Post # 1
Ok so Darling Husband and I have been house hunting for the better part of a year and seem to meet at the same cross roads. We’ve found 2 potential houses that both have pros and cons.
House #1 is $350,000 (would probably go for $325,000), in our current neighborhood which is good, but not our favorite school district (I have a 10 year old daughter). The house has a HUGE backyard (1/2 acre) and has been remodeled beautifully. The only thing it needs is new countertops.
House #2 is $265,000 (would probably go for $200k or $225), in our favorite school district (best in the county) but not our favorite neighborhood. It has a newer kitchen but needs some work. Carpets to be ripped up, molding replaced, furnace and A/C, and the basement needs to be completely re-done. There is some sort of hole in the ceiling that we aren’t yet sure what it is from.
My feeling is that I’m not afraid of work and the lower mortgage payment would be awesome. It would allow us room to put money into the house and/or still be able to do things like go on vacations other than our annual family trip to the beach. DH I think is a little afraid to do some of the work. I also feel like if we put money into the house, we can sell and upgrade in a few years, but if not, the house is a good enough size to live in with 3 kids anyway.
So what would you do?
Post # 3
I think there are a lot of factors that would come into play here. Would you rather have a better neighborhood to live in, or better schools? What kind of loan are you getting (FHA requires things to be done before you close)? Can you like in the cheaper house while its being renovated? Would you do the work yourself or have a pro come in? Would it honestly be cheaper to fix up that house?
These are all questions I would ask myself if I were in your situation
Post # 4
Thats a tough one.
We chose our house because it needed some work, but was in a great neighborhood. The school district isn’t great though, so we plan on selling in 7-10 years (we don’t have kids yet). However, who knows what the housing market will be like then.
Based on your description I would lean towards the second house, but the fact that you dont really like the neighborhood is a huge negative in my opinion.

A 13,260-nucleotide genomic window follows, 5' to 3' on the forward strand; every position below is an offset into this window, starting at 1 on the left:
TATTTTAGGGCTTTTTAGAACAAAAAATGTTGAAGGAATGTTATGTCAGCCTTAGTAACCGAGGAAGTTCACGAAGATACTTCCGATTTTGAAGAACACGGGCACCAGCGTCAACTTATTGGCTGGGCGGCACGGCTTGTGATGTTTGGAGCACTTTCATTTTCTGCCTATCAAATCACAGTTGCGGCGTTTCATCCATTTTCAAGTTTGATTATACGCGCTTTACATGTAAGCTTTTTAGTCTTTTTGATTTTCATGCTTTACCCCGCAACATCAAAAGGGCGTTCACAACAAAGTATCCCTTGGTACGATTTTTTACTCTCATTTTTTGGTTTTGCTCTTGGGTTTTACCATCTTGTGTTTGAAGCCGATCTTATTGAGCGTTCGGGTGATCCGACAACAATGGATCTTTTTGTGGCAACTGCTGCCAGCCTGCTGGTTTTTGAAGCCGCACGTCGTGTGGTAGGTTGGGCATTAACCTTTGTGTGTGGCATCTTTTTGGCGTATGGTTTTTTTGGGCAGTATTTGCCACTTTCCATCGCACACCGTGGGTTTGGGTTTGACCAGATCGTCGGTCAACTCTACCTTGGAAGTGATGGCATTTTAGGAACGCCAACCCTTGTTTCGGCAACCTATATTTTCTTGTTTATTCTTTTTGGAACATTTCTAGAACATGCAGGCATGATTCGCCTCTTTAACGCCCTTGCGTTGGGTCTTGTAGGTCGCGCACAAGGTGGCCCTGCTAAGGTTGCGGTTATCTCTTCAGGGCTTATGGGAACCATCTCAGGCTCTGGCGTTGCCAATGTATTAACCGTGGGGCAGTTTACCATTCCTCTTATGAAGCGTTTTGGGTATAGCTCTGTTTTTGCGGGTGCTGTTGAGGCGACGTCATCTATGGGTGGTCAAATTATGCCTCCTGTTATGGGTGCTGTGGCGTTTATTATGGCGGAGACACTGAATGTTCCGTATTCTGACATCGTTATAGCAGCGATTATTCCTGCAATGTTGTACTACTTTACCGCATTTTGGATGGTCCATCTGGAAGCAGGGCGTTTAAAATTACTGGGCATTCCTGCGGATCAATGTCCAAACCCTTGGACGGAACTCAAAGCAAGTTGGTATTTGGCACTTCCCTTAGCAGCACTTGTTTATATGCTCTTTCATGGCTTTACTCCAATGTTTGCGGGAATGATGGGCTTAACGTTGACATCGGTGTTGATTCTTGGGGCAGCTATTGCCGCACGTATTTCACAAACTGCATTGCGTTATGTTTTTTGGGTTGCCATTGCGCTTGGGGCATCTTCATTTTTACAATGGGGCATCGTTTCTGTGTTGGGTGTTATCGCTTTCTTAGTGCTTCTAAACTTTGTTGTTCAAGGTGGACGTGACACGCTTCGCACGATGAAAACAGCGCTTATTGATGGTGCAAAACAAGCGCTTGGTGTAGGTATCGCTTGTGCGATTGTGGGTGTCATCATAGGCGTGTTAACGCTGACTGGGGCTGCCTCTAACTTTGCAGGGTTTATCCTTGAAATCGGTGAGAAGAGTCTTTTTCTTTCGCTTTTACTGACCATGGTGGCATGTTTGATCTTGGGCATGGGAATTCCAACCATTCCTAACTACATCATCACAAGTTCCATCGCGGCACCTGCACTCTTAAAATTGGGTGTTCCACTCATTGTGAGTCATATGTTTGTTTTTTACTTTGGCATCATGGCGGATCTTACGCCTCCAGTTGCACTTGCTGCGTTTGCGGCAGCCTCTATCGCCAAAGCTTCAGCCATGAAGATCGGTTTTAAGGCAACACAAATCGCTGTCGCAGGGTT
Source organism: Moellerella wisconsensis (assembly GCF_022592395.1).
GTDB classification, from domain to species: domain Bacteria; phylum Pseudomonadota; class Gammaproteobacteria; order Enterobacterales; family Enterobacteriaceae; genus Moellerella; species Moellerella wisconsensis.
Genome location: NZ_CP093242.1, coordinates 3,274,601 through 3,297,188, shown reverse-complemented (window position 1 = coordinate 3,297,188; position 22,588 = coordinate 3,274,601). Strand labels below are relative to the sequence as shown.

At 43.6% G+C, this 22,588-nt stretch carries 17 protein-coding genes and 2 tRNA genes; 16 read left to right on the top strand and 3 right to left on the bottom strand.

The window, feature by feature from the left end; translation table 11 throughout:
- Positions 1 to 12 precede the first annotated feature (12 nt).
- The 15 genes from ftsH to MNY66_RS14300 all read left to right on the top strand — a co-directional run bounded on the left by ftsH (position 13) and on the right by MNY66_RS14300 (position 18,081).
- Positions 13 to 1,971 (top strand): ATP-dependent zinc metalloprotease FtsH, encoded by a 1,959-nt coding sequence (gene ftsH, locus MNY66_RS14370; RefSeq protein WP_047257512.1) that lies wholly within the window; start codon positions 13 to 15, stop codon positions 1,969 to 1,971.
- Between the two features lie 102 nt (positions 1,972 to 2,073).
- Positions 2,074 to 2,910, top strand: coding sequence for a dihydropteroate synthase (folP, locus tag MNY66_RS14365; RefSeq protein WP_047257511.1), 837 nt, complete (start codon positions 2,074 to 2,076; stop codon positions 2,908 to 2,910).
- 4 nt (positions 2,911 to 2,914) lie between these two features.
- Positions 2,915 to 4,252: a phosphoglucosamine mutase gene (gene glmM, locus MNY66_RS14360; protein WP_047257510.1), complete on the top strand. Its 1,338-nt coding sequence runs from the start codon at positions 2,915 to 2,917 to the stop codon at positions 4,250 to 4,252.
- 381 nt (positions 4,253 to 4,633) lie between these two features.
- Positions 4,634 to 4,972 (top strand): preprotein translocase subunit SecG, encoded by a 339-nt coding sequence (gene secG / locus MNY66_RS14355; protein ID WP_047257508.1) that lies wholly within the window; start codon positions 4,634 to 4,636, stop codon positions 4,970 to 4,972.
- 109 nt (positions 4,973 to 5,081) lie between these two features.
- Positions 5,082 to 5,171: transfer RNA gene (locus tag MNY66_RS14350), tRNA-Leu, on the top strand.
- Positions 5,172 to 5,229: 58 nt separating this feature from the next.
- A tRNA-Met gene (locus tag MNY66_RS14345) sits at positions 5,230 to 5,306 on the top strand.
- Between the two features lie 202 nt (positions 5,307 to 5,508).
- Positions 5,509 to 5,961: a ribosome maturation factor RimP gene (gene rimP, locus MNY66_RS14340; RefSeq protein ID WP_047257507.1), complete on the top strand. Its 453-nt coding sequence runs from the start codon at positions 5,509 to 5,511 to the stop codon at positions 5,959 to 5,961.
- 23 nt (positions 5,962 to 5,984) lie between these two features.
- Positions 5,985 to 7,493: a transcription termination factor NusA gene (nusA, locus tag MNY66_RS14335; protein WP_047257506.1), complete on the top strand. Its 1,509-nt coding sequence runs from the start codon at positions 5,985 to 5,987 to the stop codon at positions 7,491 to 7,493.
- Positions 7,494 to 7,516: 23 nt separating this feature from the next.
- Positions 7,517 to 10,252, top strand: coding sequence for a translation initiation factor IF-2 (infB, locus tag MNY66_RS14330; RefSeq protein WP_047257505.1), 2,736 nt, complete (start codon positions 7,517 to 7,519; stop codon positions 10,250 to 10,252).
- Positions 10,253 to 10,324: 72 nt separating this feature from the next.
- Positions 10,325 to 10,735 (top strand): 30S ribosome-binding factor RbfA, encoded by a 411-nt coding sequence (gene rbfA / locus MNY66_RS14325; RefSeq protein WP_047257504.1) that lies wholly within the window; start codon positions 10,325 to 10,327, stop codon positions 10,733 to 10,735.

Post # 5
Honestly, the better school district would be the deciding factor for me. Plus, you could do the repairs on the cheaper house much cheaper than the $125,000 difference in price.
I’d buy the cheaper one that needs some love.
Post # 6
We would be able to do majority of the work ourselves.
We would be going conventional and most likely putting down 5% to 10%.
House #1 is in our current neighborhood which is a similar neighborhood to House #2. The difference is the school district, which for me is #1. The other difference is the yard size. House #1 has a huge yard and house #2 has a smallish yard.
I have a hard time letting go of this house that is sooooo cheap. DH just doesn’t see my vision, lol.
Post # 7
Ususally the better neighborhood goes hand in hand with the better schools, so I’m a little confused on that point. But, I’d choose the better school and a house that needed some work. There is a TON more value to be made doing the work yourself.
Post # 8
- Wedding: September 2009 - City Hall
If you’re comfy with the work, I’d say go for the cheaper house in the better school district.
A lot of the things you’re describing are repairs that could happen over time (like ripping up carpet, molding, basement, etc). If you could live with those things now, go for it. Also, how confident are YOU with doing the work? I mean you, not your hubs. Sounds like he’s not sure he wants to, and so maybe you’ll need to take the reigns. I’ve done the majority of the work on our home and have learned SO MUCH doing it! I think my Mr. appreciates it that I don’t force him in to doing projects he doesn’t want to do. I just do ’em!
Obviously get any house inspected. Things like a hole in the ceiling–you want to find out what that’s from. It is so worth it to spend a few hundred bucks to have a pro take a look.
Post # 9
Hm. You said it’s not in your favorite neighborhood but is it a good neighborhood?
Do you have kids now? If you don’t I would be less concerned about the school district since you plan to flip in a couple years.
The biggest thing for me in your situation would be can you get it low enough to make it worth your time and money that you will put in the new house to fix it up?